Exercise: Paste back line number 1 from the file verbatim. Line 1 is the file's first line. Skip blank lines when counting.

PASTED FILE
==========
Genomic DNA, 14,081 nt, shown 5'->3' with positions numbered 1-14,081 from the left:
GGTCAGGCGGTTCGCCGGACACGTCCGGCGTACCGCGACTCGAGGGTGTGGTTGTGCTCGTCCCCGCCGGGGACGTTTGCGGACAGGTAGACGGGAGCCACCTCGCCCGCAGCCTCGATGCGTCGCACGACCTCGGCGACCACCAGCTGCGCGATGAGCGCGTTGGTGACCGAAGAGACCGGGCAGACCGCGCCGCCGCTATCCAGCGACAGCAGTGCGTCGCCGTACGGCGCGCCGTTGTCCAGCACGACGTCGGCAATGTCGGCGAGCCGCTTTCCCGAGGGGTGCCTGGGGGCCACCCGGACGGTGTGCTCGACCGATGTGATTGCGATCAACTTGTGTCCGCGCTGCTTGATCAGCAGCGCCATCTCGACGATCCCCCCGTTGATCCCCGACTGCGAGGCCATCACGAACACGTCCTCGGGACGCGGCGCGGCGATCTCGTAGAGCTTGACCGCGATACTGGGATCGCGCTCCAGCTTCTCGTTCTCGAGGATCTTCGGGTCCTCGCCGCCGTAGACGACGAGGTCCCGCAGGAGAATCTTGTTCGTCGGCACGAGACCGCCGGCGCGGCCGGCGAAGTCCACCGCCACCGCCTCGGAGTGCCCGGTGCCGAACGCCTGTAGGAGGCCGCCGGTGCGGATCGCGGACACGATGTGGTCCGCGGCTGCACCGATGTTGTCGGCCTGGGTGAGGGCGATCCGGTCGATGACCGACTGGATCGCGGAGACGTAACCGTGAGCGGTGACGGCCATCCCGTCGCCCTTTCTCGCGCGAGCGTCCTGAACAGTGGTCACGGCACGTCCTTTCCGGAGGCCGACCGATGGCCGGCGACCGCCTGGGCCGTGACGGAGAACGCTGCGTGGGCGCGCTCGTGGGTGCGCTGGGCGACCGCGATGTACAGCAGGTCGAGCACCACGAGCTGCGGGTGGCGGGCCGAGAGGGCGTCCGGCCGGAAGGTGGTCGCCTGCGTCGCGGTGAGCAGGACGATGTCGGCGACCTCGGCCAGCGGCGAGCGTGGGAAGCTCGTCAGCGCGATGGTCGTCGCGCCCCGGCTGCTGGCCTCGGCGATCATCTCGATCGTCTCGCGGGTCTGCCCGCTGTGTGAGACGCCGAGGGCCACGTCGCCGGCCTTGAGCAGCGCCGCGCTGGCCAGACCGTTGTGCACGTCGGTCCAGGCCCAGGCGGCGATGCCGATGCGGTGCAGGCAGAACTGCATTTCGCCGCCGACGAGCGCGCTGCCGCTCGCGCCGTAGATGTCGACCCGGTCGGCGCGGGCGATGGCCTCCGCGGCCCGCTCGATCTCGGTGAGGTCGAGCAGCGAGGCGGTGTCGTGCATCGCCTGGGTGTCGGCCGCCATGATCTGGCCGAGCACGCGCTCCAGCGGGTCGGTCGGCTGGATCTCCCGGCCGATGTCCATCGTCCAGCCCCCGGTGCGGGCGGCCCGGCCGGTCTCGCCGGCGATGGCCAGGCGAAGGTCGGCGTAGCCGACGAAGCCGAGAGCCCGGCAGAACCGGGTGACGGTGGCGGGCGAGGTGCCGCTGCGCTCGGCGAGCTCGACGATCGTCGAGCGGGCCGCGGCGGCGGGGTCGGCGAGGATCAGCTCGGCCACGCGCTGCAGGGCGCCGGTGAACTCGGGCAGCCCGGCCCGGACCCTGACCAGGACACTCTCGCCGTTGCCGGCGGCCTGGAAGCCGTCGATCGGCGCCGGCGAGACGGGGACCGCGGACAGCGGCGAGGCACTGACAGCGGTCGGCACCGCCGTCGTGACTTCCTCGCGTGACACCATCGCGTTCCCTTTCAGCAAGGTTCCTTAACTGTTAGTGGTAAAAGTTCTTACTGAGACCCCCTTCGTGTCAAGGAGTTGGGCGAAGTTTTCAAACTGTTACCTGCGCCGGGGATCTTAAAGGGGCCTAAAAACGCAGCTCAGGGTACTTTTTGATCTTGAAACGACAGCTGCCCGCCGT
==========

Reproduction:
Genomic DNA, 14,081 nt, shown 5'->3' with positions numbered 1-14,081 from the left: